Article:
Experimenting with New Dramatic Histories

AHA Session 269
Sunday, January 7, 2018: 9:00 AM-10:30 AM
Diplomat Ballroom (Omni Shoreham, West Lobby)
Ada Ferrer, New York University
Black Léonore of Aquitaine
Lorelle Semley, College of the Holy Cross
Martha Hodes, New York University

Session Abstract

Many of us became historians because we like to hear, read, tell, and watch stories unfold. Because history books do not always capture the imagination of readers, debates persist about historical fiction as a more useful way to access complex pasts. Some historians have experimented with biography and narrative while others have embraced historical fiction. Historian Erica Armstrong Dunbar’s engrossing, powerful narrative about Ona Judge Staines, an enslaved woman who fled the household of George and Martha Washington, reveals a different side of urban American life after the Revolution. The captivating historical novel by Tiya Miles bridges Native American and African American history while engaging with gender and sexuality to boot. Yet, narrative histories rarely highlight the manifold, often elusive, experiences of Africans and people of African descent, especially after emancipation. Meanwhile, historians increasingly reveal the remarkable mobility among people of color, whether enslaved, or as free migrants, sailors, activists, students, and artists. These stories could reorient our understanding of revolution-, empire-, and nation-making from the perspective of those who struggled for belonging despite being subject to enslavement, colonization, and second-class citizenship.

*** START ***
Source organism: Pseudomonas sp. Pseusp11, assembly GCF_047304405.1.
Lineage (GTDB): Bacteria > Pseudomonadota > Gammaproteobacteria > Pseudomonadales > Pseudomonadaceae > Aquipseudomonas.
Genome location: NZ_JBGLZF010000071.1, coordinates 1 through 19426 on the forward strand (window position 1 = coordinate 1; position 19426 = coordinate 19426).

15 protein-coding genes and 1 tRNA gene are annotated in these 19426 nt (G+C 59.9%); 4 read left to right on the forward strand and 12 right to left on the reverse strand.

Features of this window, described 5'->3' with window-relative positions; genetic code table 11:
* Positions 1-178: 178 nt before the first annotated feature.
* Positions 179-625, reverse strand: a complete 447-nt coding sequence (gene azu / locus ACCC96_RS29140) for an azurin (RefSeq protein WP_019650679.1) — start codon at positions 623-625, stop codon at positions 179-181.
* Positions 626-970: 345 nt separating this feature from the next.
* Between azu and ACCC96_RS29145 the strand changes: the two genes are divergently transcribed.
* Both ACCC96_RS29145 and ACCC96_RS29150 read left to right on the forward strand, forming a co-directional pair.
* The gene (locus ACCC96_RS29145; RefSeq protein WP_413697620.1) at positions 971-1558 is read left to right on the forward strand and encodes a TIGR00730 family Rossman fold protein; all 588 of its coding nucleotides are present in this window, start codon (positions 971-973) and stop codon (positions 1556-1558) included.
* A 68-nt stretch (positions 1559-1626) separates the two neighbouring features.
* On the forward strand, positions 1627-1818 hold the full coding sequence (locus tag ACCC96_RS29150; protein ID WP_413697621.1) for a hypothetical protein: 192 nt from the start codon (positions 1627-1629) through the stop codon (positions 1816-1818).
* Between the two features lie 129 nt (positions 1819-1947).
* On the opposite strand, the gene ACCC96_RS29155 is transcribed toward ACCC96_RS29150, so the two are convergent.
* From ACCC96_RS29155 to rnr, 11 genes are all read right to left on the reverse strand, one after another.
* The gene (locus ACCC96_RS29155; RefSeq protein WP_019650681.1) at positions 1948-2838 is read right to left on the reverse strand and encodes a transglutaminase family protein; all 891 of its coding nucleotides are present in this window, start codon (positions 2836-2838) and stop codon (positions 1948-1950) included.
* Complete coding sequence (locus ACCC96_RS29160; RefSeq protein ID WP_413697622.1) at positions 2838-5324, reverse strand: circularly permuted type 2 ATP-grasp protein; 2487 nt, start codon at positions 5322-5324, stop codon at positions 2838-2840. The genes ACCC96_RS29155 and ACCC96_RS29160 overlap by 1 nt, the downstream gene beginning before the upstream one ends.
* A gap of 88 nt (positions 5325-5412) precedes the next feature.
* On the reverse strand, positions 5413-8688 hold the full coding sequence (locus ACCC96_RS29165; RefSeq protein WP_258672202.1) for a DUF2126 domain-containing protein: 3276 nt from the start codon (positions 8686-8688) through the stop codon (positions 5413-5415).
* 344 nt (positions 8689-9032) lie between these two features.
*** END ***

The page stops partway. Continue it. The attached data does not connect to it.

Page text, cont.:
The term “dramatic history” is not widely used and often refers to plays that explore historical events, such as Shakespeare’s War of the Roses trilogy. What would it mean to develop dramatic history as a new trend in, what Martha Hodes calls experimental history? This new dramatic history could focus on giving space to the fragmented and obscured stories of women, people of color, the impoverished, the enslaved, and others forced to the margins of society. The intersection of narrative, fiction, and history offers unique opportunities to explore how women and men redefined self and community in a changing world.

The participants in this panel marry narrative and fiction with the tools of the historian, including vital records, census data, passports, property records, and interviews. To demonstrate the forms this experiment can take, our papers take different perspectives on an unexpected range of places. Semley uses census data, public records, and related archival documents to create the freed black fictional character of Léonore in Bordeaux, France, at the turn of the nineteenth century. Jones contemplates using fiction and historical imagination to reveal the itinerant lives of several generations of an enslaved family who originally fled the Haitian Revolution. In his narrative-driven study of exclusion and wealth inequality in 1970s Connecticut, Kahrl uses extensive interviews to reveal racially charged protests against privatized beachfront property ownership. In linking corners of the Atlantic world, our panel engages larger historical themes with continued relevance today including, migration, urban history, economic inequality, and social movements.

Fiction-writers often describe their inspiration in the form of voices from their imagined characters. Historians usually are less willing to admit how frayed pages and images – or their absence – in the archives move us. Dramatic history may allow us to share how we hear and visualize the energy and deep emotion embedded in so many of our sources that are not so silent, after all.

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